The Vatican has defended the rights of national minorities
Victor Vladimirov – Vatican City
The Vatican diplomat highlighted four aspects of minority protection, the first of which is education, “an essential tool for reducing tensions” and preventing conflicts in this area. Particular attention should be paid to the education of young people that promotes “a better understanding and respect for different cultures, ethnic groups and religions.” Thus, education will become not only “a means of encouraging the active participation of national minorities in social and political life”, but also “a place for strengthening tolerance and non-discrimination, helping to build bridges of peace and stability.”
Secondly, Monsignor Urbanchik reaffirmed the importance of “ensuring equal rights for women and men, promoting equal opportunities and effective participation of women in political, economic, social and cultural life, especially representatives of national minorities.” The Vatican diplomat called on the structures involved in economic and social support to meet women halfway so that they could “meet their needs for education, adequate medical care, decent housing and social security.”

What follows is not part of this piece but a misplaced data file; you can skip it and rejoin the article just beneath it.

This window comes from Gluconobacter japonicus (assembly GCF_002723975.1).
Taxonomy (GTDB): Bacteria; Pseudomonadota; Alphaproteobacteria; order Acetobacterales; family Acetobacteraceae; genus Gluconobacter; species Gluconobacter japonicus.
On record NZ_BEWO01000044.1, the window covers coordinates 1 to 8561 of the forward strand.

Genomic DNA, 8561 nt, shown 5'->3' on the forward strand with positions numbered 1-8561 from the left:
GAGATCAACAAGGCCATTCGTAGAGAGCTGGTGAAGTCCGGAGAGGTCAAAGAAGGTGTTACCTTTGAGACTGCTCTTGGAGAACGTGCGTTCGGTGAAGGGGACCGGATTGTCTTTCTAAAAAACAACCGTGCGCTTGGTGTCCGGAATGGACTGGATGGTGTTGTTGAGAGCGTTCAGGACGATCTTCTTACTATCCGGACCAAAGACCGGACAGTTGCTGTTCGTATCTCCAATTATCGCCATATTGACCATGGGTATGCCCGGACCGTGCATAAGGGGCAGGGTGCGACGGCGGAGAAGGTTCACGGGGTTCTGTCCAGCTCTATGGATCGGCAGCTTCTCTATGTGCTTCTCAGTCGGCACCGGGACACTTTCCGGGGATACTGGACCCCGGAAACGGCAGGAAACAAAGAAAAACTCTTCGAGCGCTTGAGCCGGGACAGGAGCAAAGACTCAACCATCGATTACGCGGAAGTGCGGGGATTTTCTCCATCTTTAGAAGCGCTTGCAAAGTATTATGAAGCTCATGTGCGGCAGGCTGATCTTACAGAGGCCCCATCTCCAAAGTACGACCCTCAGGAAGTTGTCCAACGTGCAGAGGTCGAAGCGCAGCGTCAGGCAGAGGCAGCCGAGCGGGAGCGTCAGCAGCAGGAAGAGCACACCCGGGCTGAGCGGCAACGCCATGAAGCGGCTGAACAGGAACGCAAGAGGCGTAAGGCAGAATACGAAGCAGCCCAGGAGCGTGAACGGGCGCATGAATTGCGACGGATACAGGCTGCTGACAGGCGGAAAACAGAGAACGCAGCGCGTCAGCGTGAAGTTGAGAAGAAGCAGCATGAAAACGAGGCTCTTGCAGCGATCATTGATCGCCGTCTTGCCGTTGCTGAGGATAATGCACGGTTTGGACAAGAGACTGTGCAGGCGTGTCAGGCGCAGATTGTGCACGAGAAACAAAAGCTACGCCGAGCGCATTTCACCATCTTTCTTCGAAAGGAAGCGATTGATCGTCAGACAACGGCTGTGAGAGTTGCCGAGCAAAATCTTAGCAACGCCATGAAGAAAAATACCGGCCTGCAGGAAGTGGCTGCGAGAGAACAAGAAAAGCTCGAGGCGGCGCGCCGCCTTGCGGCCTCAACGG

Another important tool for the protection of national minorities, according to Janusz Urbanczyk, is the fight against discrimination on the basis of language. In this area, the prelate recalled, there are “many long-standing commitments to which OSCE member states have not always paid due attention,” although they are called upon to do much more. Referring to the “disproportionate impact” of the COVID-19 pandemic on the most vulnerable, including minorities, the diplomat stressed that the health emergency has exposed “inequalities that put these people at greater risk of suffering.”
The Permanent Observer from the Holy See pointed to the situation in which the Roma and Sinti people find themselves: “due to overcrowding and poor housing conditions” they are even more at risk of contracting the coronavirus, and also “disproportionately” suffer from the consequences of isolation and technological backwardness. Monsignor Urbanchik called on governments to guarantee everyone a minimum income, decent and stable jobs, and “universal access to basic services, including health care, including vaccines.”
“The Holy See,” the diplomat emphasized, “believes in the principle that every person – regardless of their ethnic, cultural and national origin or religious beliefs – has an inalienable dignity, from which universal human rights derive.” The Catholic Church is close to all members of national minorities and is committed to protecting, supporting and strengthening human rights, the Vatican spokesman concluded.